DC Health Plan Adoption Set to Grow

“Employers are still in the information-gathering phase, learning about private exchanges,” says Tiffany Wirth, executive director of the Healthcare Trends Institute.

A new study shows an increased interest by employers in defined contribution (DC) health plans.

The Healthcare Trends Institute polled more than 250 human resource executives, benefits managers and benefits decisionmakers from companies of various sizes and industries in September through November 2014 and found 77.5% have some familiarity with DC health plans, compared to 59.4% last year. More than 61% of employers indicated they are looking into offering a DC health plan for 2016. By comparison, only 11.1% of respondent to last year’s survey said they were considering offering a DC health plan for 2015.

“Employers are still in the information-gathering phase, learning about private [health care] exchanges,” said Tiffany Wirth, executive director of the Healthcare Trends Institute, during a webcast.

Wirth noted that the survey showed a significant jump in high-deductible health plan (HDHP) use from last year, and more than half of companies indicated they are using some kind of wellness initiative with employees. She said the growth in the use of HDHPs and health savings accounts (HSAs) is expected to correlate with growth of DC health plans over the next few years.

Sander Domaszewicz, principal and senior consultant at Mercer, noted that Mercer’s National Survey of Employer-Sponsored Health Plans also shows increasing interest by employers in using private health care exchanges to provide health benefits to employees. On average around 28% of employers said they are planning to move to one in the future.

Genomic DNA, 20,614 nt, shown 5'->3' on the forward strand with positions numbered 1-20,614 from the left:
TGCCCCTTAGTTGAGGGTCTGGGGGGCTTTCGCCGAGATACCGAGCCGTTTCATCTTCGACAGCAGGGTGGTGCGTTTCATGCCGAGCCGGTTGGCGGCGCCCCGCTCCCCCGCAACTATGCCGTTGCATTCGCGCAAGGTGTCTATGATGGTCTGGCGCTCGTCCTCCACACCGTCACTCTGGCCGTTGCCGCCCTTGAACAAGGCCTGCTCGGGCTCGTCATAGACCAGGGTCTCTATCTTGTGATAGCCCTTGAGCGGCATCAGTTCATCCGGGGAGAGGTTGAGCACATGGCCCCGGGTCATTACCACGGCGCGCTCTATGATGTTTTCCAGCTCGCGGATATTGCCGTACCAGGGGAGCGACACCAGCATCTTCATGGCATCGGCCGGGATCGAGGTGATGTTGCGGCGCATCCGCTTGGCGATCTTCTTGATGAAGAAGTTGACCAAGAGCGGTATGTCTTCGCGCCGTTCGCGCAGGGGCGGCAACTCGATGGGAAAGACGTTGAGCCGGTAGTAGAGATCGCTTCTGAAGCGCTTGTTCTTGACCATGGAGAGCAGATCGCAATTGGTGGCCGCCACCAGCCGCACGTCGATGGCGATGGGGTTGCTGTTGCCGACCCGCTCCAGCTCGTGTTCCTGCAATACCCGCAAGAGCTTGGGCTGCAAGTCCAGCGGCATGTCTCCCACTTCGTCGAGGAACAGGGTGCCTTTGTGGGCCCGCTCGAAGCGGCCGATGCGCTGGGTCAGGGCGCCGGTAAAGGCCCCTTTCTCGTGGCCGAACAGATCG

According to Domaszewicz, employers are motivated to cut the cost of offering health benefits to employees. The Mercer survey showed the cost of offering health benefits per employee only increased 3.9% in 2014. It also showed that employers using best-practice cost-control strategies achieved the lowest health care costs.

Domaszewicz explained that Mercer looked at 25 different tactics employers can use in an attempt to control health care costs, and it looked at cost for those using seven or fewer tactics, as well as those using 15 or more tactics. The analysis found a more than half-percent difference in costs between the two employer groups.

“With innovation driving new cost management strategies, employers have more confidence and more employers than ever say they will stay in the game,” Domaszewicz said.

Chris Byrd, president and chief operating officer at Evolution1, a provider of technology and payment services to the health care benefits industry, noted that over the last two or three years, employers have reevaluated their entire benefit strategy and looked at all their options. He cited a Kaiser study that showed more than half of employers shopped for new insurers in 2014, and more than one-quarter actually changed insurance providers.

According to Byrd, analyzing data from the U.S. Census Bureau, Accenture and Kaiser shows about 40 million consumers are projected to be in private health care exchanges over the next five years.